There are allegations police overreacted last week to small groups of stone-tossing protesters by declaring a demonstration illegal, firing rubber bullets at people's heads, and using chemical irritants and mass detentions.
Related accusations had been levelled by some of the participants involved in Montreal protests over recent weeks but they spiked after a particularly violent skirmish with provincial police in small-town Victoriaville last Friday.
Images that emerged from the event showed a small mob beating up on a police officer with punches, kicks and stick-swinging. But many protesters, along with their supporters, are saying the violence cut both ways.
Online, nearly 12,000 people have signed a petition against the police reaction to the series of anti-tuition fee increase protests. One political party also called for an independent investigation into serious injuries incurred last Friday.
The left-wing Quebec solidaire, which has one seat in the legislature, said it doesn't trust the Quebec City police force to help out with that investigation. It wants the upcoming probe to be conducted without police.
"This violence was unacceptable," Amir Khadir, the party's lone MNA, said on Monday.
"It's infuriating to see police forces react with such violence to neutralize a small group of troublemakers."
Last week in Victoriaville, where Quebec Liberals were holding a convention, several police as well as demonstrators were hurt in clashes that lasted several hours. The police officers have since returned to duty although at least two of the students remain in hospital.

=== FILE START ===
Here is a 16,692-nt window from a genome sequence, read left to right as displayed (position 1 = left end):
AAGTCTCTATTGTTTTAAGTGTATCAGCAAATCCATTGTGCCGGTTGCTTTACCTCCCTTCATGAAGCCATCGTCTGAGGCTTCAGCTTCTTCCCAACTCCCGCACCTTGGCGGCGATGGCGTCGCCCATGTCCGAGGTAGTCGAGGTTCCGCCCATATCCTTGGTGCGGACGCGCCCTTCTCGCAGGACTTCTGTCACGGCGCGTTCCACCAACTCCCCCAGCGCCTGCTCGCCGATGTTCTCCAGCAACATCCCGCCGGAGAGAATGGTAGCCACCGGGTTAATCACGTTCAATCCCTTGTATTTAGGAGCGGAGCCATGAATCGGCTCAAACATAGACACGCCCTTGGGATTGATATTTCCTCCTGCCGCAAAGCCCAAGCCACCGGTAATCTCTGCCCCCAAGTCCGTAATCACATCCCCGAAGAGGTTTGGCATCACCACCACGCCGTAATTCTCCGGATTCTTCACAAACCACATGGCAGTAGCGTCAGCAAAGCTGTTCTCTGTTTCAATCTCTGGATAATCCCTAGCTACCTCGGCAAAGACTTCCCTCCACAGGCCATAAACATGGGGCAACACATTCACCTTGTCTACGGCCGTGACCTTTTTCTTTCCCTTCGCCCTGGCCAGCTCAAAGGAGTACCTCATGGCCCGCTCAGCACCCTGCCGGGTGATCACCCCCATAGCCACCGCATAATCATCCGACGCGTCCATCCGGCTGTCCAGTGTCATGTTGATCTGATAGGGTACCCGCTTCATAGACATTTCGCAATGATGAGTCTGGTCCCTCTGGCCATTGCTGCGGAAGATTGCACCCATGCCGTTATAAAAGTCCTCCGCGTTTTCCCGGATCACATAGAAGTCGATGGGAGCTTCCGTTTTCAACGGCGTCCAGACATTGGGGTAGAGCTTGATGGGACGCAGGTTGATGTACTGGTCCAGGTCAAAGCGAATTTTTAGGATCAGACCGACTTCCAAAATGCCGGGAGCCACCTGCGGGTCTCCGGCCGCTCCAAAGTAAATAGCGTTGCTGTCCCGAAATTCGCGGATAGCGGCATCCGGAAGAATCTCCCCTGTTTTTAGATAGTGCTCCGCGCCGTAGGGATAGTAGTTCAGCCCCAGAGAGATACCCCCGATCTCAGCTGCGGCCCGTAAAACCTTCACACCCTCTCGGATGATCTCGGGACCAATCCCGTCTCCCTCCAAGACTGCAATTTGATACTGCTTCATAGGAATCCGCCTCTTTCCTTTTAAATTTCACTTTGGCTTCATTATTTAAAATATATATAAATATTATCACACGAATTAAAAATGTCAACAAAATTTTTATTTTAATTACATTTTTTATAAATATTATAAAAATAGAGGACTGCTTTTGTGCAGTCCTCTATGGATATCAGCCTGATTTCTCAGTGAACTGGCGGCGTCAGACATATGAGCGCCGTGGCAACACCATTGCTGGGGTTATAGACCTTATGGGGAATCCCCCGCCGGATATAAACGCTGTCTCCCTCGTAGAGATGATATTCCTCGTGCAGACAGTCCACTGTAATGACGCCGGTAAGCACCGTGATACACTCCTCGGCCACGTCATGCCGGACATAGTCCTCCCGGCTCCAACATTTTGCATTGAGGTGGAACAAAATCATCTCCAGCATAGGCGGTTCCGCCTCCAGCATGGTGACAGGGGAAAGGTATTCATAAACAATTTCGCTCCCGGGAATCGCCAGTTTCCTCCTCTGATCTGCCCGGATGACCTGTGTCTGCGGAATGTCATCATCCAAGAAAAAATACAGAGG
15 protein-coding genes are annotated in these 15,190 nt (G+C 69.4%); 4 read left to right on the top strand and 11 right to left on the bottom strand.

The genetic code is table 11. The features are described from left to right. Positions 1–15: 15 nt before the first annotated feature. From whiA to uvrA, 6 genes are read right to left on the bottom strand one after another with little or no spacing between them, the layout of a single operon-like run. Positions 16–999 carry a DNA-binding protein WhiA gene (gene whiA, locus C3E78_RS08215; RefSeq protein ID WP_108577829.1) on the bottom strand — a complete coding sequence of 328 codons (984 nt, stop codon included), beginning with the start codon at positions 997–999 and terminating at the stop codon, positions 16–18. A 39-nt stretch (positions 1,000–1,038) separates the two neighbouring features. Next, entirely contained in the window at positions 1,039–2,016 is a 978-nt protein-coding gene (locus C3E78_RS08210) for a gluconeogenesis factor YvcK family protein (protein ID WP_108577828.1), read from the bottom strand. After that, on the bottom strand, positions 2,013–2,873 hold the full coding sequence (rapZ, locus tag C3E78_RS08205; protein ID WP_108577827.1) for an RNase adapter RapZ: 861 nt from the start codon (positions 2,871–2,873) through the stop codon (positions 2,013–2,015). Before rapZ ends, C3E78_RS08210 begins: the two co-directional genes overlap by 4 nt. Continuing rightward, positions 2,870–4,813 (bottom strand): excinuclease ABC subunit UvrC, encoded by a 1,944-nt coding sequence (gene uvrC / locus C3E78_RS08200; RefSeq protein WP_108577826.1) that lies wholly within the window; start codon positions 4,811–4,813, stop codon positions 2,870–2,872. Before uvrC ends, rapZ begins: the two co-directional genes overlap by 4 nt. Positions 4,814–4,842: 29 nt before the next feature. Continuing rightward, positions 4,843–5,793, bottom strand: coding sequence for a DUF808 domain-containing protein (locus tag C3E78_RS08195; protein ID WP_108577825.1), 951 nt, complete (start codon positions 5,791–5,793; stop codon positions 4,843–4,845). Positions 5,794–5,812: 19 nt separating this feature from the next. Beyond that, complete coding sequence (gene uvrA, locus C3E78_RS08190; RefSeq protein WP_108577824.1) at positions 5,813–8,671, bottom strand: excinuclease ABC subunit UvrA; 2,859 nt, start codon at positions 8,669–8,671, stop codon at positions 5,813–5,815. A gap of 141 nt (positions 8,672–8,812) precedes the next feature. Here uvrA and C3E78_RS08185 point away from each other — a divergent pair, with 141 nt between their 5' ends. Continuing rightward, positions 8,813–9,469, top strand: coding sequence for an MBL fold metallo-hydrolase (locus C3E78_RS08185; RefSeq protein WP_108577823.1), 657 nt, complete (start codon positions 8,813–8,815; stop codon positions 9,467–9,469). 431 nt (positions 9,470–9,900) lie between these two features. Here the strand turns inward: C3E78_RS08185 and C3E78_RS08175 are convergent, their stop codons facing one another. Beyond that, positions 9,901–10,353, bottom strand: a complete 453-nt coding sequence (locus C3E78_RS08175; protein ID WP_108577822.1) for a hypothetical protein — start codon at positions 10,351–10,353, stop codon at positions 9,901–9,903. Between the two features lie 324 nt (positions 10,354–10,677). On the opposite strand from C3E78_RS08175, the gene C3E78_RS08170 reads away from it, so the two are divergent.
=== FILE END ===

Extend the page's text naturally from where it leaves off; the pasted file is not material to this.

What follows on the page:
There are reports from students in alternative media that some of the 110 demonstrators arrested last Friday were held for up to 10 hours on school buses that transported them from the demonstration, after the vehicles were stopped by police.
A video posted by another student reporter on YouTube showed scenes of the riot, concluding with provincial police detaining students on a bus. In one segment, a helmeted riot-squad officer stands in the aisle of the bus and orders the videographer to turn off his camera.
Sgt. Daniel Thibodeau, a spokesman with the Quebec provincial police in Montreal, said he could not comment on the specifics of the arrests in Victoriaville or how long it took to process the demonstrators.
"I don't have particulars on how they were released or transported," he said. "I do know that there were 101 (arrested) aboard three buses." He said processing lasts as long as it has to when someone is arrested.
He also said it would be "imprudent" to comment on allegations that police fired rubber bullets directly at protesters' heads, without seeing actual footage or the incident report.
Thibodeau said police do not target people's heads when firing rubber bullets.
"A lot of projectiles were thrown that day and people were hit with various items coming from the protesters themselves and not necessarily from officers," he said. "The head is something that's not aimed at intentionally by our officers — of course for the obvious reason that it can have some serious health consequences."